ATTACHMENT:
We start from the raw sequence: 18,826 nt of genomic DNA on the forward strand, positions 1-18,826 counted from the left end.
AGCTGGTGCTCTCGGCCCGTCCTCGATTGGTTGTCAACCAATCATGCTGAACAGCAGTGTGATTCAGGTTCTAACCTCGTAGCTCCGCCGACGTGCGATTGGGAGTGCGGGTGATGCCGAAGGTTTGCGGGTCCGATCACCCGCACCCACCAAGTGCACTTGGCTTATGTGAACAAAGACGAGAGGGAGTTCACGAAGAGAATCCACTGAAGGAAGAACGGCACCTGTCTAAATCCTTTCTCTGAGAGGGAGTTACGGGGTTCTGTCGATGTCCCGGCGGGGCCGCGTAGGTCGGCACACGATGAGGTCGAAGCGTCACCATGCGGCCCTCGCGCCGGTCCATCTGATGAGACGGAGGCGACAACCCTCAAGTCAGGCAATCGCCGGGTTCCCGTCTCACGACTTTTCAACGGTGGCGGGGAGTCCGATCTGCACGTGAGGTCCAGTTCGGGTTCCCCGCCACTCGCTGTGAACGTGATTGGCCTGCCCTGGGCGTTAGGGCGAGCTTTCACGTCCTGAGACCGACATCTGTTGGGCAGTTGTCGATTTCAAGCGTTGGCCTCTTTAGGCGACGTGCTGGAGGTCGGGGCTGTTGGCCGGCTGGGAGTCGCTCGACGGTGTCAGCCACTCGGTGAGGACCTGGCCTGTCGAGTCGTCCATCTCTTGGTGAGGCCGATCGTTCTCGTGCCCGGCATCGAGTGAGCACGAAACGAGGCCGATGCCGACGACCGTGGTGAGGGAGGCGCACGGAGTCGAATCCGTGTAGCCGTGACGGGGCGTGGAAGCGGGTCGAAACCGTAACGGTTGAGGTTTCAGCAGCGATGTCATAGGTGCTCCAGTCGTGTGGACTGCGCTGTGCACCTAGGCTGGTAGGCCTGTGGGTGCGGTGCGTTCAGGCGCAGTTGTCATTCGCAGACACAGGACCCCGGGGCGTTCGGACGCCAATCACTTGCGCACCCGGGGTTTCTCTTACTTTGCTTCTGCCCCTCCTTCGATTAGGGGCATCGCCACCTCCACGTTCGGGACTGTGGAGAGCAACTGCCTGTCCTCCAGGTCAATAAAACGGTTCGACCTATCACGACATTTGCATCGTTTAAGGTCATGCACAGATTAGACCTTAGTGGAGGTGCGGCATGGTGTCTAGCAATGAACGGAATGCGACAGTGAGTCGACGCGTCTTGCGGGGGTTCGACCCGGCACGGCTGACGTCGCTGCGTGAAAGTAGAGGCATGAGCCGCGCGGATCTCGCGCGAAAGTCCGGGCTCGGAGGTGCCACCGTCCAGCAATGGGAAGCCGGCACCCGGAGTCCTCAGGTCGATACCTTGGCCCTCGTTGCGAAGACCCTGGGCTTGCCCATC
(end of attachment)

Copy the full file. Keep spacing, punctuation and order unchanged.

We start from the raw sequence: 18,826 nt of genomic DNA on the forward strand, positions 1-18,826 counted from the left end.
AGCTGGTGCTCTCGGCCCGTCCTCGATTGGTTGTCAACCAATCATGCTGAACAGCAGTGTGATTCAGGTTCTAACCTCGTAGCTCCGCCGACGTGCGATTGGGAGTGCGGGTGATGCCGAAGGTTTGCGGGTCCGATCACCCGCACCCACCAAGTGCACTTGGCTTATGTGAACAAAGACGAGAGGGAGTTCACGAAGAGAATCCACTGAAGGAAGAACGGCACCTGTCTAAATCCTTTCTCTGAGAGGGAGTTACGGGGTTCTGTCGATGTCCCGGCGGGGCCGCGTAGGTCGGCACACGATGAGGTCGAAGCGTCACCATGCGGCCCTCGCGCCGGTCCATCTGATGAGACGGAGGCGACAACCCTCAAGTCAGGCAATCGCCGGGTTCCCGTCTCACGACTTTTCAACGGTGGCGGGGAGTCCGATCTGCACGTGAGGTCCAGTTCGGGTTCCCCGCCACTCGCTGTGAACGTGATTGGCCTGCCCTGGGCGTTAGGGCGAGCTTTCACGTCCTGAGACCGACATCTGTTGGGCAGTTGTCGATTTCAAGCGTTGGCCTCTTTAGGCGACGTGCTGGAGGTCGGGGCTGTTGGCCGGCTGGGAGTCGCTCGACGGTGTCAGCCACTCGGTGAGGACCTGGCCTGTCGAGTCGTCCATCTCTTGGTGAGGCCGATCGTTCTCGTGCCCGGCATCGAGTGAGCACGAAACGAGGCCGATGCCGACGACCGTGGTGAGGGAGGCGCACGGAGTCGAATCCGTGTAGCCGTGACGGGGCGTGGAAGCGGGTCGAAACCGTAACGGTTGAGGTTTCAGCAGCGATGTCATAGGTGCTCCAGTCGTGTGGACTGCGCTGTGCACCTAGGCTGGTAGGCCTGTGGGTGCGGTGCGTTCAGGCGCAGTTGTCATTCGCAGACACAGGACCCCGGGGCGTTCGGACGCCAATCACTTGCGCACCCGGGGTTTCTCTTACTTTGCTTCTGCCCCTCCTTCGATTAGGGGCATCGCCACCTCCACGTTCGGGACTGTGGAGAGCAACTGCCTGTCCTCCAGGTCAATAAAACGGTTCGACCTATCACGACATTTGCATCGTTTAAGGTCATGCACAGATTAGACCTTAGTGGAGGTGCGGCATGGTGTCTAGCAATGAACGGAATGCGACAGTGAGTCGACGCGTCTTGCGGGGGTTCGACCCGGCACGGCTGACGTCGCTGCGTGAAAGTAGAGGCATGAGCCGCGCGGATCTCGCGCGAAAGTCCGGGCTCGGAGGTGCCACCGTCCAGCAATGGGAAGCCGGCACCCGGAGTCCTCAGGTCGATACCTTGGCCCTCGTTGCGAAGACCCTGGGCTTGCCCATC